6. pam_filter objectclass=user
  7. pam_login_attribute samaccountname
  1. % chmod 600 /usr/local/etc/ldap.conf

Adjust host, base, binddn and bindpw to reflect your environment.

Modify /usr/local/etc/sockd.conf file:

  1. logoutput: stdout /var/log/dante.log
  2. internal: 10.9.36.10 port = 1080
  3. external: 10.9.36.10
  4.  
  5. socksmethod: pam.username none
  6.  
  7. user.privileged: root
  8. user.unprivileged: nobody
  9. user.libwrap: nobody
  10.  
  11. client pass {
  12.         from: 10.9.128.0/24 port 1024-65535 to: 0.0.0.0/0
  13.         log: error connect disconnect
  14. }
  15.  
  16. socks pass {
  17.         from: 10.9.128.0/24 to: 0.0.0.0/0
  18.         command: connect udpassociate
  19.         socksmethod: pam.username
  20.         log: error connect disconnect iooperation
  21. }
  22.  
  23. socks pass {
  24.         from: 0.0.0.0/0 to: 10.9.128.0/24
  25.         command: udpreply
  26.         log: connect error
  27. }

Modify /etc/rc.conf to start Dante at boot:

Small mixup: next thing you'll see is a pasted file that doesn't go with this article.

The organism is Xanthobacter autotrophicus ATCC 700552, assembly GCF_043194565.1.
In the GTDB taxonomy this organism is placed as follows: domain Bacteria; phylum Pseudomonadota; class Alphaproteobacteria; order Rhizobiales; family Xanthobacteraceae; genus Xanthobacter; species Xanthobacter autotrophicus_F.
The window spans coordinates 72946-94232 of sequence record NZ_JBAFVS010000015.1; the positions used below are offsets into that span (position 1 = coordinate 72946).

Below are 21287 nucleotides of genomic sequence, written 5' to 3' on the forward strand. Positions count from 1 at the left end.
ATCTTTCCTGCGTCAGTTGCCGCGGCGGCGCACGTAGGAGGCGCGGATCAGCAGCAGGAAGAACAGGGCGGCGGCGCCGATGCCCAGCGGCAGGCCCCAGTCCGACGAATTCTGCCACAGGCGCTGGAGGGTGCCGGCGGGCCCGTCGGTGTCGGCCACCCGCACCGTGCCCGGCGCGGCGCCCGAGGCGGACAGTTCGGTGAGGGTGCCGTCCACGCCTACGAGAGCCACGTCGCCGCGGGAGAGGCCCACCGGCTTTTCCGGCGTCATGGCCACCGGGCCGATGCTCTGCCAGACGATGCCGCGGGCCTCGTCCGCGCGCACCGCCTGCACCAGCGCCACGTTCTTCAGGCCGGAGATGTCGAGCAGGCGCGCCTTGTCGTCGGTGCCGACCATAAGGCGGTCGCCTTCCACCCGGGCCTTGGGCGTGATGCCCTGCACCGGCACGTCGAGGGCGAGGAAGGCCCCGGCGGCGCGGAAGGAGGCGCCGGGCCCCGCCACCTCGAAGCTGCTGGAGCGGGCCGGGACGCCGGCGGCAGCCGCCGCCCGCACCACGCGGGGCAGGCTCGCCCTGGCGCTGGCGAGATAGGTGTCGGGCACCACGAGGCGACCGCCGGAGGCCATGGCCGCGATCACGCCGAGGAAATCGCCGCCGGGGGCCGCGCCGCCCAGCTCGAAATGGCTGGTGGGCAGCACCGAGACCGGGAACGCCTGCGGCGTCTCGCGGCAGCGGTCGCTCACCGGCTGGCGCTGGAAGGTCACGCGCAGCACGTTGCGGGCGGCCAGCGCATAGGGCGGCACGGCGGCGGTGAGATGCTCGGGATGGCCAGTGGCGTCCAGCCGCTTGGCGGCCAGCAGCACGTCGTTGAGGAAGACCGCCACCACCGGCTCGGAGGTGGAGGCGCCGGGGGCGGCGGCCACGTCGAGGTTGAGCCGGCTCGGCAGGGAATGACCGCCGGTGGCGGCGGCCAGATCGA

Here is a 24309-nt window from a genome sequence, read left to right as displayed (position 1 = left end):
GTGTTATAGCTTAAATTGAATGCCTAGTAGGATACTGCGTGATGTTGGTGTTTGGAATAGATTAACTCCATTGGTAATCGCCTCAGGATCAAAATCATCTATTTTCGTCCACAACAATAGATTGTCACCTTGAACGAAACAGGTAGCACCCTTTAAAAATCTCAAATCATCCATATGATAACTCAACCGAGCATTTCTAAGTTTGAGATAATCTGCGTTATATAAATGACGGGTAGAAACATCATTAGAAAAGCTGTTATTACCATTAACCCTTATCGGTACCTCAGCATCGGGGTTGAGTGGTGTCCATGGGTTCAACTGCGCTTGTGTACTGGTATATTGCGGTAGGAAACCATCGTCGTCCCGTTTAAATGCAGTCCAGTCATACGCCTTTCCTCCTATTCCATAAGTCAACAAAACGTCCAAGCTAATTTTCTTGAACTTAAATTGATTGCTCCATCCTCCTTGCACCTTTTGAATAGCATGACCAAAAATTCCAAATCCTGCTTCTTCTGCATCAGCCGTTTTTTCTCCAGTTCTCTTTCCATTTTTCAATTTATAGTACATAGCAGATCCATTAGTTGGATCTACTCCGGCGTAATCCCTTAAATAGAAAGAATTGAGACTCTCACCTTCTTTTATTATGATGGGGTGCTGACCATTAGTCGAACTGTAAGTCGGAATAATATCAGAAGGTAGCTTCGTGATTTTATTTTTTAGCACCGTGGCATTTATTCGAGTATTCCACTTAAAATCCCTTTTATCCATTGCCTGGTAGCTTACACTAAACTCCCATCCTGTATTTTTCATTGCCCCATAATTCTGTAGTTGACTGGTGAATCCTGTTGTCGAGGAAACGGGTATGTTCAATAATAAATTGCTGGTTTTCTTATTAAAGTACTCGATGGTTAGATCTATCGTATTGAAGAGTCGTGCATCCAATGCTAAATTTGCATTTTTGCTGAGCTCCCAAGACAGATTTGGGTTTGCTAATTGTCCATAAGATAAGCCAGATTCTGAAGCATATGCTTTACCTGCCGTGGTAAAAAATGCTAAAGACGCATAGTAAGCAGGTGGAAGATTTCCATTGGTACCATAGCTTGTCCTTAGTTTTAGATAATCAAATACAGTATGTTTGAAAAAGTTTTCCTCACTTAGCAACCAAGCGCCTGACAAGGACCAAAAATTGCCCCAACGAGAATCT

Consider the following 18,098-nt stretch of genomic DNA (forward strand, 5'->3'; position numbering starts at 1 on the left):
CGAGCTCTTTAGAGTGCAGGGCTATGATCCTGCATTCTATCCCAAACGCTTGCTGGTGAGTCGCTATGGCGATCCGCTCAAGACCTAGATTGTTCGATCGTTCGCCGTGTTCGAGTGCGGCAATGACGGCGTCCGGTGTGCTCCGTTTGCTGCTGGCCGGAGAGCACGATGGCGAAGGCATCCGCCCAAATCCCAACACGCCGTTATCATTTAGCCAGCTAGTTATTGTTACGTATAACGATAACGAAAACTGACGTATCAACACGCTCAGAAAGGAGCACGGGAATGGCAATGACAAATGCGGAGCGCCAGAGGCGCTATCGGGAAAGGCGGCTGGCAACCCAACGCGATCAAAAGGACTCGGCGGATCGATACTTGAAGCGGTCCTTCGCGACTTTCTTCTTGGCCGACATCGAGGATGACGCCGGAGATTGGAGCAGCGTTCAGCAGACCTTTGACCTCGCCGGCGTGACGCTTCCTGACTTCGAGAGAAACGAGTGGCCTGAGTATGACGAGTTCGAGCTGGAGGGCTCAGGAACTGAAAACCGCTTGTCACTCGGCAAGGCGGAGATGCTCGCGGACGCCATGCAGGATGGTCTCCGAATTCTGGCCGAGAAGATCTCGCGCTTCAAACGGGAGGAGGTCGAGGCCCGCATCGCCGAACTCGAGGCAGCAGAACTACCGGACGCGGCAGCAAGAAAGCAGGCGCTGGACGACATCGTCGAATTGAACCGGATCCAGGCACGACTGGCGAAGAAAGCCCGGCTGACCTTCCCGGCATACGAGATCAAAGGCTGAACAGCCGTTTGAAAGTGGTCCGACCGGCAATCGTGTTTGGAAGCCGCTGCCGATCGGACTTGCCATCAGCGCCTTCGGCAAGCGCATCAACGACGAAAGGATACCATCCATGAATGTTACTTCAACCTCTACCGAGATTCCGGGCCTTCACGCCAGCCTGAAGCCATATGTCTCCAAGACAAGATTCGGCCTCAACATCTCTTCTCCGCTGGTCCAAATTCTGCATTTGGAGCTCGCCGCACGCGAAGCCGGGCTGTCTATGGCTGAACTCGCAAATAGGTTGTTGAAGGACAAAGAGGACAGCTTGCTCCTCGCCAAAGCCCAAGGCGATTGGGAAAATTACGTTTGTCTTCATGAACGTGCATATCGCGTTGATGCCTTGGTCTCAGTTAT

1. # enable dante
  2. sockd_enable="YES"

Configure Skype to use Socks with proxy authentication and check the logs of Dante:

  1. Oct  4 16:45:44 (1412433944.407661) sockd[482]: info: pass(1): tcp/accept [: 10.9.128.47.59574 10.9.36.10.1080
  2. Oct  4 16:45:44 (1412433944.525454) sockd[483]: info: pass(1): udp/udpassociate [: pam.username%usera@0.0.0.0.64526 10.9.36.10.60780
  3. Oct  4 16:45:49 (1412433949.196857) sockd[630]: info: pass(1): tcp/accept [: 10.9.128.47.59578 10.9.36.10.1080
  4. Oct  4 16:45:49 (1412433949.378804) sockd[499]: info: pass(1): tcp/connect [: pam.username%usera@10.9.128.47.59578 10.9.36.10.1080 -> 10.9.36.10.59578 64.4.23.143.33033
  5. Oct  4 16:45:49 (1412433949.380925) sockd[499]: info: pass(1): tcp/connect -: pam.username%usera@10.9.128.47.59578 10.9.36.10.1080 -> 10.9.36.10.59578 64.4.23.143.33033 (35)
  6. Oct  4 16:45:49 (1412433949.544730) sockd[499]: info: pass(1): tcp/connect -: 64.4.23.143.33033 10.9.36.10.59578 -> 10.9.36.10.1080 pam.username%usera@10.9.128.47.59578 (63)
  7. Oct  4 16:45:49 (1412433949.548340) sockd[499]: info: pass(1): tcp/connect -: pam.username%usera@10.9.128.47.59578 10.9.36.10.1080 -> 10.9.36.10.59578 64.4.23.143.33033 (40)
  8. Oct  4 16:45:49 (1412433949.706747) sockd[499]: info: pass(1): tcp/connect -: 64.4.23.143.33033 10.9.36.10.59578 -> 10.9.36.10.1080 pam.username%usera@10.9.128.47.59578 (3)
  9. Oct  4 16:45:49 (1412433949.962844) sockd[499]: info: pass(1): tcp/connect -: 64.4.23.143.33033 10.9.36.10.59578 -> 10.9.36.10.1080 pam.username%usera@10.9.128.47.59578 (144)

Since Dante is quite talkative make sure to rotate logs by editing /etc/newsyslog.conf file:

  1. /var/log/dante.log                      640  3     100  *     JB    /var/run/sockd.pid